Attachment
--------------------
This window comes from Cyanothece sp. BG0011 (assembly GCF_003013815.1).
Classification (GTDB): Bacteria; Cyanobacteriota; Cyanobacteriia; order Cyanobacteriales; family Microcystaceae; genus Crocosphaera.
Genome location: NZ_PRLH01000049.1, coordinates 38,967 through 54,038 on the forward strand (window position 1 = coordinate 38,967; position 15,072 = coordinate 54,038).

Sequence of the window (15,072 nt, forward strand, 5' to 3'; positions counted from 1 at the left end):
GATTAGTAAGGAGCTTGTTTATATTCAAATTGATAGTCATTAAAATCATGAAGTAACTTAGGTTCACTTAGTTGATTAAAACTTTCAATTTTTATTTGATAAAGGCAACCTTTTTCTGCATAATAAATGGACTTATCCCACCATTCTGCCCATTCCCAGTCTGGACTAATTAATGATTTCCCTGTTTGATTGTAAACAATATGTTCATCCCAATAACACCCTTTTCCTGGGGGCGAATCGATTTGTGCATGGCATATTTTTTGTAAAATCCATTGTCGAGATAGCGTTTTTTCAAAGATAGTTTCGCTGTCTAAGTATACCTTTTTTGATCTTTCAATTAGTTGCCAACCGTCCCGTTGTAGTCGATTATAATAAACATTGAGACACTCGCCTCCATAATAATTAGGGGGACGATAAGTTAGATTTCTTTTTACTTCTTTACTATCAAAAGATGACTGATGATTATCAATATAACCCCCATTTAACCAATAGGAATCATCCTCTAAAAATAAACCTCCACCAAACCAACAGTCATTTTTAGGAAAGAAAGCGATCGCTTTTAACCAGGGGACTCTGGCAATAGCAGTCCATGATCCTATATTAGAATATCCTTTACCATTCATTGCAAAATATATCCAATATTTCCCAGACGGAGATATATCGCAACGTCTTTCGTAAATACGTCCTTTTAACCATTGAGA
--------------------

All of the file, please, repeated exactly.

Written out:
This window comes from Cyanothece sp. BG0011 (assembly GCF_003013815.1).
Classification (GTDB): Bacteria; Cyanobacteriota; Cyanobacteriia; order Cyanobacteriales; family Microcystaceae; genus Crocosphaera.
Genome location: NZ_PRLH01000049.1, coordinates 38,967 through 54,038 on the forward strand (window position 1 = coordinate 38,967; position 15,072 = coordinate 54,038).

Sequence of the window (15,072 nt, forward strand, 5' to 3'; positions counted from 1 at the left end):
GATTAGTAAGGAGCTTGTTTATATTCAAATTGATAGTCATTAAAATCATGAAGTAACTTAGGTTCACTTAGTTGATTAAAACTTTCAATTTTTATTTGATAAAGGCAACCTTTTTCTGCATAATAAATGGACTTATCCCACCATTCTGCCCATTCCCAGTCTGGACTAATTAATGATTTCCCTGTTTGATTGTAAACAATATGTTCATCCCAATAACACCCTTTTCCTGGGGGCGAATCGATTTGTGCATGGCATATTTTTTGTAAAATCCATTGTCGAGATAGCGTTTTTTCAAAGATAGTTTCGCTGTCTAAGTATACCTTTTTTGATCTTTCAATTAGTTGCCAACCGTCCCGTTGTAGTCGATTATAATAAACATTGAGACACTCGCCTCCATAATAATTAGGGGGACGATAAGTTAGATTTCTTTTTACTTCTTTACTATCAAAAGATGACTGATGATTATCAATATAACCCCCATTTAACCAATAGGAATCATCCTCTAAAAATAAACCTCCACCAAACCAACAGTCATTTTTAGGAAAGAAAGCGATCGCTTTTAACCAGGGGACTCTGGCAATAGCAGTCCATGATCCTATATTAGAATATCCTTTACCATTCATTGCAAAATATATCCAATATTTCCCAGACGGAGATATATCGCAACGTCTTTCGTAAATACGTCCTTTTAACCATTGAGA